Last week, Ghana, widely acknowledged as one of Africa’s role models for best democratic practice, caught democracy watchdogs off guard when the country’s police chief announced the government intends to shut down social media on voting day in November. The shutdown is to take place from 5 am to 7 pm “to ensure social media are not used to send misleading information that could destabilize the country.”
While it is a surprise Ghana is making this move, it has become more common for several other African countries who haven’t been as courteous as to give voters notice before curtailing the use of social media and the right to free speech around elections.
Deji Olukotun of Internet freedom advocacy group Access Now, notes Ghana “was clearly looking to what other countries have done.” Citizens in Ethiopia, Congo, Chad, Uganda, and elsewhere have found elections are a particularly popular time to crack down on social media.
Social media platforms have become a critical part of political mobilization in Africa. Consider Uganda, which experienced its second social media shut down in three months in the days before president Yoweri Museveni was sworn in for his controversial fifth term. The previous time Ugandans faced a social media shutdown was on election day in February. People resorted to using virtual private networks to get round the restrictions to use Facebook, Twitter and WhatsApp.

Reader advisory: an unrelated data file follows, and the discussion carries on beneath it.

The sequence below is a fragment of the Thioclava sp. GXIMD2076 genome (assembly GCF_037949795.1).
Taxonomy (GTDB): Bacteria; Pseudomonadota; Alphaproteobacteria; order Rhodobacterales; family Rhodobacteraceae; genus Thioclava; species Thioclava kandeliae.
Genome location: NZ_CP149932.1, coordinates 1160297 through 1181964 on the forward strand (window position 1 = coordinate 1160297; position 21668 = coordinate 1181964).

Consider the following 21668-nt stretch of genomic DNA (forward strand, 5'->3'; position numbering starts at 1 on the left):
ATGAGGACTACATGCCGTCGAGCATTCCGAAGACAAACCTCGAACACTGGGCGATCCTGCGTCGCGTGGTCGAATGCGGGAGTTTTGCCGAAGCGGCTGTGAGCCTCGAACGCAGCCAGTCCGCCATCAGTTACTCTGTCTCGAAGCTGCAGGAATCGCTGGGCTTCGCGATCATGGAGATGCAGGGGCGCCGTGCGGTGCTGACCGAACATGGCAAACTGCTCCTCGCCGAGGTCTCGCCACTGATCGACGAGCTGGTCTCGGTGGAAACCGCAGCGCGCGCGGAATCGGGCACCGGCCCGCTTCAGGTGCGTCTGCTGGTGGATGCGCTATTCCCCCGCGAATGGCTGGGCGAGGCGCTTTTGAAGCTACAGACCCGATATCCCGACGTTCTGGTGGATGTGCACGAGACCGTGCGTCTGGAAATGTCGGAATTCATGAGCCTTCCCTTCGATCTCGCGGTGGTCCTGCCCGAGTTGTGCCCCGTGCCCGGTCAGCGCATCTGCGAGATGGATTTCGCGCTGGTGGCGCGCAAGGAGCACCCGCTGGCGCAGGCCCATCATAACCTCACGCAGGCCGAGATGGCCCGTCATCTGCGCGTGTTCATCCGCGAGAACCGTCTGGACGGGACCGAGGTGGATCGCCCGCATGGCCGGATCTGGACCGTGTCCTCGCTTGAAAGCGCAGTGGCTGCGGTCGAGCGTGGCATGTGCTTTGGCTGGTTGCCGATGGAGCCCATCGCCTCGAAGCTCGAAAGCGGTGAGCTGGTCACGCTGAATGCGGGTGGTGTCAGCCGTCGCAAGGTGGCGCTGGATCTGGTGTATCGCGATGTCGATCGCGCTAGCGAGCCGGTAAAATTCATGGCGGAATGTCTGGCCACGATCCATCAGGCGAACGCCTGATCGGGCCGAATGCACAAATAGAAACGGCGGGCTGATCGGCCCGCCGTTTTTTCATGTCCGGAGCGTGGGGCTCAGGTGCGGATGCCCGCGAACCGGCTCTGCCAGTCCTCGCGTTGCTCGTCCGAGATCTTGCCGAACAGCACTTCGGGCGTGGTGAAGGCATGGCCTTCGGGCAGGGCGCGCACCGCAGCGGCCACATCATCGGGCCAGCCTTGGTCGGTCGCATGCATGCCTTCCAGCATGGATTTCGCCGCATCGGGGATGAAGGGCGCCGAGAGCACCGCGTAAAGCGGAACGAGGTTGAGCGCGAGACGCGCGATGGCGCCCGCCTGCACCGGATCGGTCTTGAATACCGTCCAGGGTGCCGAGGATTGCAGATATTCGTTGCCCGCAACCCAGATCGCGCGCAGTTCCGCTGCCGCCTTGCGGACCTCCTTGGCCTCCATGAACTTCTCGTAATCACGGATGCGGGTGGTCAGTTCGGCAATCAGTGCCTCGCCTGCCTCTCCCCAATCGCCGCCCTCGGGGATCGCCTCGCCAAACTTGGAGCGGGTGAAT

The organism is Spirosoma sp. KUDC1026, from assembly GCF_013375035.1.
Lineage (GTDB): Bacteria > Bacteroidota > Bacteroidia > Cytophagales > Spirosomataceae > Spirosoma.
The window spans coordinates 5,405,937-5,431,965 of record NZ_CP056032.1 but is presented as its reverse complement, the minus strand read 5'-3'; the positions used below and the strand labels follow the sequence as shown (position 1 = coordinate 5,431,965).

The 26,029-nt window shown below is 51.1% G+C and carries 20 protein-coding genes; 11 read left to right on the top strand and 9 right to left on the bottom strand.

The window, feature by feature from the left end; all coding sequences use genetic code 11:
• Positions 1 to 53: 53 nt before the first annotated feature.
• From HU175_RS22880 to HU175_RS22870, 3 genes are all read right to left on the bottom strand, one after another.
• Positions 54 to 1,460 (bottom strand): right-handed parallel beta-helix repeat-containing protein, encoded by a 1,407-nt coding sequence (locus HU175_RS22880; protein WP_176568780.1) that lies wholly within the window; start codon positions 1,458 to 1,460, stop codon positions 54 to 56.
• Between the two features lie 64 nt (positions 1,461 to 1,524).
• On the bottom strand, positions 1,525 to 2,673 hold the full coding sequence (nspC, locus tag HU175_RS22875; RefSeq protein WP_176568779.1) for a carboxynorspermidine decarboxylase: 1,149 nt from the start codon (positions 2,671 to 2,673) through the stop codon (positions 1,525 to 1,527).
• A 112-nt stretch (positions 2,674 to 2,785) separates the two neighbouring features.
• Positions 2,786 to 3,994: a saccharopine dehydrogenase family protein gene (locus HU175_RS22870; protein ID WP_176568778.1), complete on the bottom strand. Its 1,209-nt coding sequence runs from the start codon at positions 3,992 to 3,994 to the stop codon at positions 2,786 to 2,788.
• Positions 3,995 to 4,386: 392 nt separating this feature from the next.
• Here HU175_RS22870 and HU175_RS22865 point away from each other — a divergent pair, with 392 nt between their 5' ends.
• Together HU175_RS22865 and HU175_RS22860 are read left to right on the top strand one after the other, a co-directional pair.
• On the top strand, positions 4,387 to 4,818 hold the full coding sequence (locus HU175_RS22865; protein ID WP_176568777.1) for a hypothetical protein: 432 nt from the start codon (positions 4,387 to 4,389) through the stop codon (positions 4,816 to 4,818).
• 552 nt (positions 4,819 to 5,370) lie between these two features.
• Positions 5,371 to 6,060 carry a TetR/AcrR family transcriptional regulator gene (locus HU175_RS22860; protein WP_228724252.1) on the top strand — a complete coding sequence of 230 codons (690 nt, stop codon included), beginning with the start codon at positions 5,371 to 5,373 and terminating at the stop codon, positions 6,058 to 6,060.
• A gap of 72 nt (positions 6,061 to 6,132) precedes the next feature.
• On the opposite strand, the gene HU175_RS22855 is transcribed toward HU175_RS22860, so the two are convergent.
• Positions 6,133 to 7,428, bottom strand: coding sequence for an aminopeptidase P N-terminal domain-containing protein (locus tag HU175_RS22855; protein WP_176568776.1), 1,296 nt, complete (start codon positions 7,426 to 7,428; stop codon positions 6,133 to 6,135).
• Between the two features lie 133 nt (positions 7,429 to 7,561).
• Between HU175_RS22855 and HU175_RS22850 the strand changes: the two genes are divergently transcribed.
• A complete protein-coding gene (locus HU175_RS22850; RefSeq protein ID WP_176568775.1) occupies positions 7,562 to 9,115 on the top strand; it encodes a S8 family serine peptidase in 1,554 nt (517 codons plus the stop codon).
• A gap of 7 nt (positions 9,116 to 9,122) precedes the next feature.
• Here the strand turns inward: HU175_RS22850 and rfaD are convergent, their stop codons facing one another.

While social media may seem frivolous to those in the West, these platforms have become a critical part of political mobilization in Africa. According to analysis, Twitter accounts from Africa tweet more about politics than accounts from other continents.
It’s also widely recognized that the #BringBackOurGirls movement attracted unprecedented international attention and mobilized support throughout Nigeria and beyond to recognize the Boko Haram crisis in the country’s north east.
African countries that have limited social media have typically justified their suppression by citing ‘security concerns.’ Less well publicized is the role social media and the #NigeriaDecides hashtag played in helping the country to stage free and fair elections last year. The Independent National Electoral Commission (INEC) encouraged citizens to use the hashtag to report on voting conditions across the country, to “provide a check on the legitimacy of the … elections.” The 10,000 election observers across the country not only engaged in their traditional monitoring responsibilities, but also followed the social media posts to identify and address problems at polling stations. A report by Demos found that more than 12 million tweets about the Nigerian election were posted.
Like in Kenya and South Africa, social media has continued to play an important role in Nigeria’s political landscape, where users express their support, outrage, and confusion over daily events and detail developments in the country. The frontlines in the fight to preserve free speech and promote democracy may just be the smartphones in the pockets of African voters.